Filed under: Food Week 2010
Slow Cooker; Crock Pot
Since moving into our motor home full-time, the slow cooker has become our most important appliance in the kitchen. We have found that putting ingredients into the slow cooker in the morning and then going about our day of exploration and returning home to an excellent meal is a great way to save time.
We’ve also been surprised at the variety of things you can do in a slow cooker—everything from entertaining beverages, to cakes, to stews, to complete meals. There are many recipes available and the options are endless (Fix it and Forget it has many recipes). We also modify a lot of the recipes we find to meet our dietary goals. We have even prepared a meal while traveling by sitting the slow cooker in the sink just in case (and using a recipe with low liquid content).
Before I go any further, though, I have to mention the greatest slow-cooker related invention ever—the cooking bags. They are amazing; you line the cooker with the bag and then cook whatever you desire. When you are finished, you just throw away the bag and the slow cooker is as clean as it was before you started. This is a huge time saver, as any of you know who have spent time cleaning that line from the liquid.
While it is difficult to come up with the best recipe for the slow cooker, I do have my all-time favorite that has come from growing up in New Mexico—green chile stew. While people not from New Mexico may not know all of the ingredients (or may think that they can substitute other peppers for green chiles) most of you will be able to find them in the grocery store.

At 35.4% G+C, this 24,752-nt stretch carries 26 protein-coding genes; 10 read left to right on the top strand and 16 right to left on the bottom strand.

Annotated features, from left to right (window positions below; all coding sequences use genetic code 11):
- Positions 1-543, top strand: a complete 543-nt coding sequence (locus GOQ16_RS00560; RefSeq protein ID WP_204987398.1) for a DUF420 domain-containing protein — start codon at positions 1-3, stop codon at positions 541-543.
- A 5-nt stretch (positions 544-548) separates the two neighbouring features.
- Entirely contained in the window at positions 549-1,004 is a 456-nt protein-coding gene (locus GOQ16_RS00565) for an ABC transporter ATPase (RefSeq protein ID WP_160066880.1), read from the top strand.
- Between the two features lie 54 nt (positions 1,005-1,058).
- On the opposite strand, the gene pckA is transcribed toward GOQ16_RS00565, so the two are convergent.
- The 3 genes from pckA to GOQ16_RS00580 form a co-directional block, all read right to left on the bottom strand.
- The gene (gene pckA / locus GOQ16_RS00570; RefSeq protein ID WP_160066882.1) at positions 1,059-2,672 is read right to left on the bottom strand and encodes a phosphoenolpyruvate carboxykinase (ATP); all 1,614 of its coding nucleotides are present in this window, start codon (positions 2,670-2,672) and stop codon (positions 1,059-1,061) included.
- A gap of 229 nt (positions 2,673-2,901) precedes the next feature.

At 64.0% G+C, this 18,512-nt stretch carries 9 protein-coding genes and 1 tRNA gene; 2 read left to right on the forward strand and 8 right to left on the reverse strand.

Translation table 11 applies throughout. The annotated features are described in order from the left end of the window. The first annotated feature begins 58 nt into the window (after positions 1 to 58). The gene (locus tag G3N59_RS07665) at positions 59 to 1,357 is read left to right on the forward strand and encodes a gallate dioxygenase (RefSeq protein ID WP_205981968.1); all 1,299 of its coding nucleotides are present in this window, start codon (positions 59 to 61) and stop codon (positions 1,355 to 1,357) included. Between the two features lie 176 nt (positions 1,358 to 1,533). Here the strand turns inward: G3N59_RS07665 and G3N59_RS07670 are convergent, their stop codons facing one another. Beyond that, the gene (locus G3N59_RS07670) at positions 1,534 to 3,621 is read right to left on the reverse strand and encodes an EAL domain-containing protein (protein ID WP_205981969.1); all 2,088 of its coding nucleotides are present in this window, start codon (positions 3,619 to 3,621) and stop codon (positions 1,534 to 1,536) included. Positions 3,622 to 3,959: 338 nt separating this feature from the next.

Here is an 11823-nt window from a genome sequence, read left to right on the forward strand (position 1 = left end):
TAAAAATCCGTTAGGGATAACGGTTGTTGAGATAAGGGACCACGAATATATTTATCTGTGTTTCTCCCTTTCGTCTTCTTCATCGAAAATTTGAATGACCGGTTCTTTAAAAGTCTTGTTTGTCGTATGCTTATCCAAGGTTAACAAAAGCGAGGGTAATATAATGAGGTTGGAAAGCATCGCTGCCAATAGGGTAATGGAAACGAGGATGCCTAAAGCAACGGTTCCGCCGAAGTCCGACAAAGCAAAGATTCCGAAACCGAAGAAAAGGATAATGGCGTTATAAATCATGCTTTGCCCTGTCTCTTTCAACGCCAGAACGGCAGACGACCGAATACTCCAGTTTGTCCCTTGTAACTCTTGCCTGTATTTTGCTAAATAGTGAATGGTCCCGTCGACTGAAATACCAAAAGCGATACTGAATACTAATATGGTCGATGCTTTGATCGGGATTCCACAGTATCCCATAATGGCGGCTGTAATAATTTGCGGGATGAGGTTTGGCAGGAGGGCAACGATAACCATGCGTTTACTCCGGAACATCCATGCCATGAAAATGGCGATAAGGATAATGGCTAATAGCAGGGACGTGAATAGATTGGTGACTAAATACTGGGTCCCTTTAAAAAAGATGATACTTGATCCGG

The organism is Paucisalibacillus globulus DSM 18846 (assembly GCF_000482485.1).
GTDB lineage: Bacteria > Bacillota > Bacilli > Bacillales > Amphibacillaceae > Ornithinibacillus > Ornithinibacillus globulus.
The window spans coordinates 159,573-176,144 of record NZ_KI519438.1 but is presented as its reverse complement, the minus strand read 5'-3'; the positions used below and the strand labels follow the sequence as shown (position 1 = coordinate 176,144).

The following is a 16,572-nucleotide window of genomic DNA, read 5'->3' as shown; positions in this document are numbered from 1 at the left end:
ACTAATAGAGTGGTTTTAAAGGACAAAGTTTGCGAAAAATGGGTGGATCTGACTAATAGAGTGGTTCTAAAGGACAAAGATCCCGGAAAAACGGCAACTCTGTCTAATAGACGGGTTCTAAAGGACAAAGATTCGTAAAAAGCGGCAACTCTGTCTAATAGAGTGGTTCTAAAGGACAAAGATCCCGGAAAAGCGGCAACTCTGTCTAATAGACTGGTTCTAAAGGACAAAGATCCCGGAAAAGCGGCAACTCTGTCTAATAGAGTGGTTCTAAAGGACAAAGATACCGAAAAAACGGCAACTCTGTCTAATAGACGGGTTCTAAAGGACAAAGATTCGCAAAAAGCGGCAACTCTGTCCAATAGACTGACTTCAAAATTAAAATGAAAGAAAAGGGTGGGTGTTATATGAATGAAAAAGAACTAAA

While there are many recipes for green chile stew, I prefer to have potatoes and black beans in mine to make it more of a meal in itself. I start with 2-3 pounds of pork roast, cubed (sometimes we substitute lamb depending on where we are). We lightly coat the pork with flour and quickly brown it in ¼ cup of oil and then scrape all into the slow cooker (meat, oil, and flour) to thicken the sauce. We add Yukon gold potatoes (amount proportional to the meat, based on taste), an onion, and a few cloves of garlic to taste. Then add one can of Ro-Tel tomatoes and juice (tomatoes and green chile) and diced green chile to taste (depending on heat and your taste for green chile). Add water as required and turn the slow cooker on low and cook for around 6 hours (until the potatoes and pork are done). When it is done, I add a can of black beans (drained) for additional flavor and texture. Once they are heated, the stew is ready to serve.
I recommend serving in a bowl with some shredded cheddar cheese on top and plenty of tortillas. Naturally, the green chile is the key ingredient and determine the flavor and heat of the stew. Good, hot, Hatch green chile may result in a stew too hot for comfort to many people. As winter approaches, this is an excellent meal for those cold days.
One other recommendation is to use the left over green chile stew to make huevos rancheros for breakfast. Take a tortilla (flour or corn, depending on taste), warm and then put eggs to order on the tortilla (I think fried eggs are best for this dish). Then cover the eggs with the green chile stew, top with grated cheddar, and serve.